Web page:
On a warm, muggy night in Aden, midway through dinner, we lost power and found ourselves in complete darkness. My host, Yazid, told me it was a regular event and went to the kitchen by the light of his phone and returned with some candles. I suddenly heard what sounded like fireworks outside in the street. I knew it was gunfire. That too was a pretty regular occurrence, made more frightening by the blackout, but Yazid didn’t flinch from his food. Guns are simply an everyday part of life for Yemeni men. He told me that tensions were rising as the Hirak were preparing for a separatist demonstration that weekend. Yazid would normally take part, as an important member of the movement, given his father’s credentials as a tribal leader. But on this occasion, he would stay away.
The Cisterns of Tawila
The following day, not to be deterred by the rising tensions, we visited the famous Aden Water Tanks, otherwise known as the Cisterns of Tawila, located in Crater, the oldest part of Aden. Crater, exactly as its name suggests, sits in the crater of a now dormant volcano, and was the site of the original port. The streets were very quiet as we drove across town. There was a nervousness in the air.
Talk of trouble in the North of Yemen spreading this way was a hot topic. A Zaidi Shia tribal group called the Houthis had already taken over much of North Yemen and were now moving in to the capital, Sanaa. I’d wanted to visit Sanaa but it was far too dangerous now. Even Yazid didn’t travel there. As a southern Yemeni, he would be at high risk in the capital.
The Cisterns were a series of enormous tanks, hewn from Aden’s volcanic rock and were designed to collect rain water to stop the city from flooding. Originally there were 53, reduced to 13 during renovations by the British in the 19th century. The combined capacity of the tanks was said to be an impressive 19 million gallons.
Their origins are thought to be pre-Islamic, built more than 1500 years ago by the Himyarites who were known to have used water tanks and irrigation in other areas. The tanks were mentioned in manuscripts dated 7th century AD and were rather ingeniously lined with a natural cement made from volcanic ash, giving the tanks an impermeability to retain water for lengthy periods.
Yazid, Ahmed and I spent some time there exploring these enormous, now mostly empty, cavernous reservoirs. It was a searingly hot day running up and down the stone steps of the cisterns. Fortunately, I wasn’t wearing my black abaya and hijab, since we were at a deserted tourist site and it was felt that it would be safe enough for me to remove it there.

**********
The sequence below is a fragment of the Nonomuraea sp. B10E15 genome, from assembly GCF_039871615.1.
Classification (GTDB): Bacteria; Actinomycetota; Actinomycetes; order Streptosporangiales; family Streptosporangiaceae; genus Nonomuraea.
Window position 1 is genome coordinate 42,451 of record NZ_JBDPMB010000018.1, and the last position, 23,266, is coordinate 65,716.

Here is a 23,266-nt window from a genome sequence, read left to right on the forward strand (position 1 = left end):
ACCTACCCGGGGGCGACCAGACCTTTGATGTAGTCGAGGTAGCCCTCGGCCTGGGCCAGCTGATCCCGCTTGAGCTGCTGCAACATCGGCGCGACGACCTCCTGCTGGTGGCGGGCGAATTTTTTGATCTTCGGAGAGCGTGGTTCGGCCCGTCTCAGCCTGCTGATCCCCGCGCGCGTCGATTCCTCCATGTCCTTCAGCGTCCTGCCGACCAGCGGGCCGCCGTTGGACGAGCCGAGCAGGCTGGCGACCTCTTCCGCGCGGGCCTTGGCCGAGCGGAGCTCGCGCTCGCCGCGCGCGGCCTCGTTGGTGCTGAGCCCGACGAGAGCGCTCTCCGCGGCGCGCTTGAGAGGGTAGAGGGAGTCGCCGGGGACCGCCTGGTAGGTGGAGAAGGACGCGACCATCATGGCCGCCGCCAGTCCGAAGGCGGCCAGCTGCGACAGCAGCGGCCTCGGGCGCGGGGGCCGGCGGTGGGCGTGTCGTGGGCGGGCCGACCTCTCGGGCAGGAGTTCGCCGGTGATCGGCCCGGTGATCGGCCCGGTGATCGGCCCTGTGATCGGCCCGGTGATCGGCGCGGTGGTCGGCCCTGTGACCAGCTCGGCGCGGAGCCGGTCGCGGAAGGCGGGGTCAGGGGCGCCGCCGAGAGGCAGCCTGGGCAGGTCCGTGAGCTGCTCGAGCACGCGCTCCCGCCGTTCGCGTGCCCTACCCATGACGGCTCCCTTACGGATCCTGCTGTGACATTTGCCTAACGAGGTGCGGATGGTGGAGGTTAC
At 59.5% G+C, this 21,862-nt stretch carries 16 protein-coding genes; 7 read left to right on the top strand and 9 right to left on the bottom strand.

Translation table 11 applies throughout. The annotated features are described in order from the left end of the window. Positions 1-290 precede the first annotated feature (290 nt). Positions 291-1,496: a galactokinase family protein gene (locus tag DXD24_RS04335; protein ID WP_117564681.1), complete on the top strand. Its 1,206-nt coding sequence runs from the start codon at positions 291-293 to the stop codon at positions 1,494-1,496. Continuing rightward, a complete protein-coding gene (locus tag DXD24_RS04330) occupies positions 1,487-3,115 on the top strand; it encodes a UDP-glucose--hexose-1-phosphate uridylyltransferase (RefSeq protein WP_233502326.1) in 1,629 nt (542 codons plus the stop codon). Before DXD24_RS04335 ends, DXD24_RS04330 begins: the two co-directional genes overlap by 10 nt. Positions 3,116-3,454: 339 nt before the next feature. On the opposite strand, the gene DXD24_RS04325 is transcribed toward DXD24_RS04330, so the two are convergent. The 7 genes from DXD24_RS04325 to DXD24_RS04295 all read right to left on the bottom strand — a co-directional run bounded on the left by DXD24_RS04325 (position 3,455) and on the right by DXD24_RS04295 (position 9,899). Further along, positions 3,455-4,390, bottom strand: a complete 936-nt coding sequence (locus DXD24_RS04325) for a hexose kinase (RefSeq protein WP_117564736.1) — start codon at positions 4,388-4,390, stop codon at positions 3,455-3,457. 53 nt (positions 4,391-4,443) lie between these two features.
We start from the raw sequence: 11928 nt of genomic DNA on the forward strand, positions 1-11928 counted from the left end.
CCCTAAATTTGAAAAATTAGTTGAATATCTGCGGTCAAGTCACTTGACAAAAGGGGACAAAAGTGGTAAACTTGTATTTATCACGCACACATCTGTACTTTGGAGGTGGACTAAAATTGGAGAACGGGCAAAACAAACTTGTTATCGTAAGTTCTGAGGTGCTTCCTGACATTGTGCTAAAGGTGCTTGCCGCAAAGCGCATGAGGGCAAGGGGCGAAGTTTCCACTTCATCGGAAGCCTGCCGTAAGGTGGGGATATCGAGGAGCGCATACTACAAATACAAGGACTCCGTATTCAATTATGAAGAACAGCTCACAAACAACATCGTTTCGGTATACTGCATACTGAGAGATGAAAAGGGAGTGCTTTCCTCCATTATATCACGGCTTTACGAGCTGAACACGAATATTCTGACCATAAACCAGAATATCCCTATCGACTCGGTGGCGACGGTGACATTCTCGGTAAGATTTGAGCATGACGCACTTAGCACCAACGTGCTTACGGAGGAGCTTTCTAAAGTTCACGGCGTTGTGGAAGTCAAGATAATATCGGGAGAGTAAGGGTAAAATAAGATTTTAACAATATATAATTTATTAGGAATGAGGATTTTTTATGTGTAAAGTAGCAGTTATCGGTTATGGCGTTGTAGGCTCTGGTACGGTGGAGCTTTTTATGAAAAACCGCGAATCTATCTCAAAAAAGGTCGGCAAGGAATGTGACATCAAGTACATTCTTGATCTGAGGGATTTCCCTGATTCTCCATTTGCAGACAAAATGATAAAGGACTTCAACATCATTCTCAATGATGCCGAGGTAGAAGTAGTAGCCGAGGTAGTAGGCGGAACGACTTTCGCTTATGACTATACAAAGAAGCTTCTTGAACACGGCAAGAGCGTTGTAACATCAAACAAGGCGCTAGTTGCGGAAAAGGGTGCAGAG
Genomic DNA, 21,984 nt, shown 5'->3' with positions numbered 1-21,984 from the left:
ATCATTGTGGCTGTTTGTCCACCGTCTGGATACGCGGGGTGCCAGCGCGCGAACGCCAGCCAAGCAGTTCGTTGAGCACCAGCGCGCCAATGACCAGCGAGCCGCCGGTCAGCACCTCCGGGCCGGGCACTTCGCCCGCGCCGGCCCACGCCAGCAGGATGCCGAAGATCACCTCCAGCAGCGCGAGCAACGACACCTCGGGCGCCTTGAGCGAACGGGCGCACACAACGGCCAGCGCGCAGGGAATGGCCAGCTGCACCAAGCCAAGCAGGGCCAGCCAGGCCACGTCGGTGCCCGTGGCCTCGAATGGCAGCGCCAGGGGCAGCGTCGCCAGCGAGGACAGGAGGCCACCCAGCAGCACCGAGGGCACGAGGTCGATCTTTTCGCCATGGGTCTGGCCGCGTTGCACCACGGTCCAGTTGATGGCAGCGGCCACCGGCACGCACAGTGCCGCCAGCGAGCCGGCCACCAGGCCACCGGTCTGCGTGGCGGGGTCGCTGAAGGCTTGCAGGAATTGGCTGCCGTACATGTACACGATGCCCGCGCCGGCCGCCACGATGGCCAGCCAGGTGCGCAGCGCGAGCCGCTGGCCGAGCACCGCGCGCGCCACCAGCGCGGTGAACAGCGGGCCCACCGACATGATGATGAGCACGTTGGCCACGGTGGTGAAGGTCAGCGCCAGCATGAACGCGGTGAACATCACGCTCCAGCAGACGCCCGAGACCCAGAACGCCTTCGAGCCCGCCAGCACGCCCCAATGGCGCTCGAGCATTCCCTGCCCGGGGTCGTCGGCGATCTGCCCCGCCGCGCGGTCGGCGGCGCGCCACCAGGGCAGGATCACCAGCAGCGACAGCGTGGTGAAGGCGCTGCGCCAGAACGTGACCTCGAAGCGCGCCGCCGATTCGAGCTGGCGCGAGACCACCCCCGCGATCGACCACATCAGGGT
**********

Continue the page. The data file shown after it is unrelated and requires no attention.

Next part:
Tensions rise at Aden Mall
On the way home, Yazid decided to stop at Aden Mall. He had bought an iphone from there the day before and got it home only to discover it was a fake. It didn’t even have a slot for a sim card! I was confident he would get his money back.
When we arrived, the car park was almost empty and all but one of the entrances closed. Inside was just as deserted as outside and many of the shops were closed, anticipating trouble from the impending protest.
But the phone shop door was open, the lights were on and there was someone inside relaxing in the corner, chewing qat. Yazid asked for a refund on his expensive dummy phone but the guy barely raised his head, gave a half smile and continued to chew, claiming it was indeed genuine. I was furious.
I held up my own iphone and said “This is an iphone”. I held Yazid’s phone in my other hand and said “This is not an iphone!”
I put them on the counter and made him look at them so he could see the difference. He looked, then he shrugged, and continued to chew. Now I was really angry. I got louder in my protestations. This was an outrage.
I demanded Yazid’s money back and started shouting at the guy “mishkela kabiiir !!”, meaning “big problem!”…. the only way I knew in Arabic to register my fury.
Yazid looked nervous. The guy said he didn’t have any money to give, and began to get aggressive. Yazid pulled me away, as he saw the situation escalating and he clearly knew there was no solution. No trading standards here, and the police had other things to think about.